>> secured.
    >>
    >> 2007 really could have been the year of Linux - but I am afraid the
    >> zealots and the total confusion regarding the GPL is ham stringing
    >> progress. Now Vista is cleaning up its act and its pretty much game over
    >> for Linux. Not necessarily of OSS, but Linux as a desktop OS is pretty
    >> much doomed it would appear. Too little too late. This pains me. I have
    >> invested a lot of time and effort in getting used to it. I actually did
    >> think 2007 would see a HUGE linux uptake. It simply has not
    >> happened. People are too much in their comfort zone with MS. Whether
    >> herd mentality or whatever irrelevant. It is a fact.
    >>

    >
    > Exactly how has your time and effort in learning Linux been 'wasted', if
    > you are satisfied with it as OS and want to use it? What MS does is
    > irrelevant to that, or should be.


    Because I am a professional programmer. And I was hoping to be at the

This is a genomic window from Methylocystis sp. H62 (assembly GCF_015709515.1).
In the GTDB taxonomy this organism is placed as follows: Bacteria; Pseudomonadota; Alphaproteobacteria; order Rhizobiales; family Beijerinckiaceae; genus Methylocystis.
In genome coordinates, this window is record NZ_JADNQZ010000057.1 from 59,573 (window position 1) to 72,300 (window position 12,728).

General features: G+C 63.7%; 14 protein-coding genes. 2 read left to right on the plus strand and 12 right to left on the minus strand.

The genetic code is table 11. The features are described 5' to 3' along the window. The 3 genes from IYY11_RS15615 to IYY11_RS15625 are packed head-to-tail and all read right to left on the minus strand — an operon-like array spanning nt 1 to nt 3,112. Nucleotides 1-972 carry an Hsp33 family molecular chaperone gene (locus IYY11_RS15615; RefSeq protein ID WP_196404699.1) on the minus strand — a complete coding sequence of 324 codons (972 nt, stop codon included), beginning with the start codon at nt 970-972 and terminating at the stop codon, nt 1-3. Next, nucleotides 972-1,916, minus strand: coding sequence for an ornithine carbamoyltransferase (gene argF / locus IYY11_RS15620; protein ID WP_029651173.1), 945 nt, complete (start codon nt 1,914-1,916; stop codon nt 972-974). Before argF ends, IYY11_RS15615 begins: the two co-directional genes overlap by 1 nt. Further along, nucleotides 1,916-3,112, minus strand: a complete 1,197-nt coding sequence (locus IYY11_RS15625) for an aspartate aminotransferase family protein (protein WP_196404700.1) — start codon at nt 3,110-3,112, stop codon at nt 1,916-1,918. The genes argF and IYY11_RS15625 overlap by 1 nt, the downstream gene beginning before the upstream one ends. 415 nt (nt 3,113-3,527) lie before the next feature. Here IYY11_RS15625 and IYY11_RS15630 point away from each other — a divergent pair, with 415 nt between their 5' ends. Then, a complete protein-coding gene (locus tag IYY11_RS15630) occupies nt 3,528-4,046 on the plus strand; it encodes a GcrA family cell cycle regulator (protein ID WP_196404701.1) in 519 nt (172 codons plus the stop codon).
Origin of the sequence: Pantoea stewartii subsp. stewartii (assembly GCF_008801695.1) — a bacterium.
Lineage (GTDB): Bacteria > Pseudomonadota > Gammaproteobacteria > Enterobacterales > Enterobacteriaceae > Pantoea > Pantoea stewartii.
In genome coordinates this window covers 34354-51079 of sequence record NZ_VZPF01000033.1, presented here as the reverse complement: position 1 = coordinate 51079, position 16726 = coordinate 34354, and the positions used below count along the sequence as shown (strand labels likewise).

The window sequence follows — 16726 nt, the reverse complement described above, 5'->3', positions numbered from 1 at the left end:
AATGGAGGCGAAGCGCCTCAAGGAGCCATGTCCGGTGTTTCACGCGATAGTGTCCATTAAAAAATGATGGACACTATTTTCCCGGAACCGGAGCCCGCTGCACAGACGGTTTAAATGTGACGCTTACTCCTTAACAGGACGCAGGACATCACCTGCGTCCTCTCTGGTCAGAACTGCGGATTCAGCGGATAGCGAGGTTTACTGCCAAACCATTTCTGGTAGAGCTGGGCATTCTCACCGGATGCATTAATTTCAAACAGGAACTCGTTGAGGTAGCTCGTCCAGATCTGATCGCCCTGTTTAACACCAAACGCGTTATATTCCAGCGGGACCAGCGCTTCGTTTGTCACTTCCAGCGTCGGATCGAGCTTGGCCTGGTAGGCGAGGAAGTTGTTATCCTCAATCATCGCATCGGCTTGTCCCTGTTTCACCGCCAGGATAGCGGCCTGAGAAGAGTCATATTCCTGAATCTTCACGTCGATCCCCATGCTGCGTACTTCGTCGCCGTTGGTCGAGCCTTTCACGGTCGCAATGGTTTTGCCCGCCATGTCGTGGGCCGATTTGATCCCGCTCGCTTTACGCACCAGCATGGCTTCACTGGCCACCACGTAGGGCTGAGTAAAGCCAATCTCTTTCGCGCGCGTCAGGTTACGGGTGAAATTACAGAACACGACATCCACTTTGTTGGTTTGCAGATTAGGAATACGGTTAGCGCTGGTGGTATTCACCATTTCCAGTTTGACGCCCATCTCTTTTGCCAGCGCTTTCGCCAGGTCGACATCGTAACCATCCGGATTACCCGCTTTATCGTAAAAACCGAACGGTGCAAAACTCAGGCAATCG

forefront of the Linux growth. I was making do with certain substandard
    stuff in the anticipation that it would get better - which, in most
    cases, it has done I must admit.

  3. Re: What else is new? (same old story): Microsoft Delivers Strong Growth; Quarterly Profit Up 79% on Vista Sales

    On Sat, 26 Jan 2008 07:43:30 +0100, Hadron wrote:

    > Tim Smith writes:
    >
    >> In article ,
    >> Hadron wrote:
    >>> 2007 really could have been the year of Linux - but I am afraid the
    >>> zealots and the total confusion regarding the GPL is ham stringing
    >>> progress.

    >>
    >> Indeed. If a company decides to offer a Linux box, there is widespread
    >> initial cheering, then the zealots start finding fault.
    >>
    >> The company picked the wrong distribution. The company isn't offering
    >> enough distributions. The company said "Ubuntu" on a web page when they
    >> should have said "Linux". The company said "Linux" when they should
    >> have said "GNU/Linux". The Linux product page is too hard to find. The
    >> price difference between the Linux box and their similar Windows boxes